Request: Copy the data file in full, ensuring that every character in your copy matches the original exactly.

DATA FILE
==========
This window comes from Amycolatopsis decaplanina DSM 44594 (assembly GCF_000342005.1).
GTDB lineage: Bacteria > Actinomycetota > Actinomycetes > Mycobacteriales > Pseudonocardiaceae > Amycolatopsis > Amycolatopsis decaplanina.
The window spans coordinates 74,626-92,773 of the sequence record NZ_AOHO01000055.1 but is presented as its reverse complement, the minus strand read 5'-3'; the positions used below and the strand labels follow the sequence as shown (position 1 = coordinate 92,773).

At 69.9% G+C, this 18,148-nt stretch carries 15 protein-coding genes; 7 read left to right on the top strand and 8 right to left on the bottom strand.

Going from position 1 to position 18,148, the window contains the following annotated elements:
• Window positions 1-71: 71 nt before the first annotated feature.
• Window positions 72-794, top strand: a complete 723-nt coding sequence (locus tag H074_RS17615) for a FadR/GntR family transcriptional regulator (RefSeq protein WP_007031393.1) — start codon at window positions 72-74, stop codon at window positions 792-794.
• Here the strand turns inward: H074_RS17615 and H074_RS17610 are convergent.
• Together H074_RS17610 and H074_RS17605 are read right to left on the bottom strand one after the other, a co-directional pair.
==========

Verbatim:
This window comes from Amycolatopsis decaplanina DSM 44594 (assembly GCF_000342005.1).
GTDB lineage: Bacteria > Actinomycetota > Actinomycetes > Mycobacteriales > Pseudonocardiaceae > Amycolatopsis > Amycolatopsis decaplanina.
The window spans coordinates 74,626-92,773 of the sequence record NZ_AOHO01000055.1 but is presented as its reverse complement, the minus strand read 5'-3'; the positions used below and the strand labels follow the sequence as shown (position 1 = coordinate 92,773).

At 69.9% G+C, this 18,148-nt stretch carries 15 protein-coding genes; 7 read left to right on the top strand and 8 right to left on the bottom strand.

Going from position 1 to position 18,148, the window contains the following annotated elements:
• Window positions 1-71: 71 nt before the first annotated feature.
• Window positions 72-794, top strand: a complete 723-nt coding sequence (locus tag H074_RS17615) for a FadR/GntR family transcriptional regulator (RefSeq protein WP_007031393.1) — start codon at window positions 72-74, stop codon at window positions 792-794.
• Here the strand turns inward: H074_RS17615 and H074_RS17610 are convergent.
• Together H074_RS17610 and H074_RS17605 are read right to left on the bottom strand one after the other, a co-directional pair.